Here's a better look into the first-place entry of the West Kowloon Arts Pavilion Design Competition by VPANG architects ltd + JET Architecture Inc + Lisa Cheung.
Their proposal 'Floating Art Platform' will be realized into the new Arts Pavilion as part of the growing development of Hong Kong's West Kowloon Cultural District. — bustler.net
In light of the recent conclusion of the Arts Pavilion Design Competition for Hong Kong's developing West Kowloon Cultural District, Dutch design practice XML shared their competition entry "A²" with us.
Although they were met with stiff competition and didn't place, their proposal is still worth knowing about. — bustler.net
Development plans for Hong Kong's West Kowloon Cultural District (WKCD) continue to grow with the recently concluded Arts Pavilion Design Competition, wherein the new waterfront pavilion will become the main exhibition space for the to-be-built M+ Museum. The new Arts Pavilion is set to be built by 2015. — bustler.net
The jury chose three prize winners out of 100 submissions:1st Prize: VPANG architects ltd + JET Architecture Inc + Lisa Cheung 2nd Prize: ROGERSPARTNERS and Arthur C. S. Kwok Architects & Associates 3rd Prize: Hestia & Vish LimitedSix honorable mentions were also selected: Matheson...
Can a museum collect architecture?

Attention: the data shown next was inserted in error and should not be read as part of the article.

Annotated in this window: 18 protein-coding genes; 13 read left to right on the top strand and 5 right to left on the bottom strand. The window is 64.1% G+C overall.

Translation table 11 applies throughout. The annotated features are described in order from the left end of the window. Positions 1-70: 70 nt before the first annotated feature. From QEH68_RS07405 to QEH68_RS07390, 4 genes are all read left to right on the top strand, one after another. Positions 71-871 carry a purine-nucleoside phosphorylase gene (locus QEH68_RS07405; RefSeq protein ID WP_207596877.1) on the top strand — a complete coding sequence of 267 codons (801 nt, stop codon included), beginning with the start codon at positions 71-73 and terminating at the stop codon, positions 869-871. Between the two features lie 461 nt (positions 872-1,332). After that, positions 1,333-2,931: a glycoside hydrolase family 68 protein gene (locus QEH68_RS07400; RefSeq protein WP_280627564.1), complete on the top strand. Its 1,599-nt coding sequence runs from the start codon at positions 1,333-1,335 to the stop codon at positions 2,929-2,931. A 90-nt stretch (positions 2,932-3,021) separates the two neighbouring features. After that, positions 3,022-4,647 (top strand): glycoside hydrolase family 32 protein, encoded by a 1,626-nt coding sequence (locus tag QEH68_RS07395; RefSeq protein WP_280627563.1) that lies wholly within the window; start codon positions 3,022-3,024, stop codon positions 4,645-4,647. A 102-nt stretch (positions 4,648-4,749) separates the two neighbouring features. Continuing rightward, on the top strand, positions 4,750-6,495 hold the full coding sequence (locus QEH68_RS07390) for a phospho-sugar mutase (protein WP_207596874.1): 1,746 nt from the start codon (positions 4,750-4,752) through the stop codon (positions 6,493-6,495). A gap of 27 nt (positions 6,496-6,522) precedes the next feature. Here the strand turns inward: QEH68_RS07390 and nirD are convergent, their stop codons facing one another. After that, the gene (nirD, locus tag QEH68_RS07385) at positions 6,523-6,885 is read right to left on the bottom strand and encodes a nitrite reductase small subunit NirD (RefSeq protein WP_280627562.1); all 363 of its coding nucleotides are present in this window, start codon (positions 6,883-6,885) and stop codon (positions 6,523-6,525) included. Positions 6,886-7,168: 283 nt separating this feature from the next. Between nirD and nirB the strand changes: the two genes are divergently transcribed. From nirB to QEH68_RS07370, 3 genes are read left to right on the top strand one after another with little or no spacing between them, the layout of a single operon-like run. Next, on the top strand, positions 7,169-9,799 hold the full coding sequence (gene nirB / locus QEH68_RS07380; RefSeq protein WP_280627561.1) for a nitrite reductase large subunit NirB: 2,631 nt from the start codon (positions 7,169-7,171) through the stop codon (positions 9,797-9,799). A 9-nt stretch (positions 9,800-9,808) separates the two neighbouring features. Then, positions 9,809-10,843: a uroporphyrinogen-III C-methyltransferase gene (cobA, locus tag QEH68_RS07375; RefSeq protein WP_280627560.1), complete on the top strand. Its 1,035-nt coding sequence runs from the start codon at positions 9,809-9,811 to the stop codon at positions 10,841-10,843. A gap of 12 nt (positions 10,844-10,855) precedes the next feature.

The answer, say the curators of Hong Kong’s museum of visual culture, is yes.
Though it won’t open its doors until 2017, M+ has already staged a number of exhibitions across the city, from 2012’s multi-site “Yau Ma Tei” to last year’s “Inflation!,” a collection of inflatable sculptures displayed on the grounds of its future home, the West Kowloon Cultural District. — blogs.wsj.com
Designing the new Island School in Hong Kong is the latest competition win for schmidt hammer lassen architects. Project client English Schools Foundation selected the Danish firm and Hong Kong-based Thomas Chow Architects as the winning team to build a new 28,000-sq.meter learning facility for the school's estimated 1,200 students. — bustler.net
Negotiated edges – one world, different systems is a kinetic cartography "world machine" currently featured at the 2013-14 Bi-City Biennale of Urbanism/Architecture in Hong Kong. Created by multidisciplinary design team Chiu Ning, Yuet Chan, Lau Wai Kin, and Andrew Ng, the piece is relevant...
While tiny housing of this kind has existed in Hong Kong for many years, it has expanded as soaring property prices have pushed more and more low-income earners out of the market for regular housing in recent years. Rent on these spaces has risen nearly 20 percent in the last four years, and now gobbles up about a third of the residents’ incomes. — New York Times
After a 5 minute walk from Kawasaki Station (川崎駅) it was easy to spot the amusement complex from its faux rusted exterior sticking out like a sore thumb between standard Japanese tower blocks. Note that it’s over 18′s only! — randomwire.com
After a 5 minute walk from Kawasaki Station (川崎駅) it was easy to spot the amusement complex from its faux rusted exterior sticking out like a sore thumb between standard Japanese tower blocks. Note that it’s over 18′s only! Entering through the sliding doors...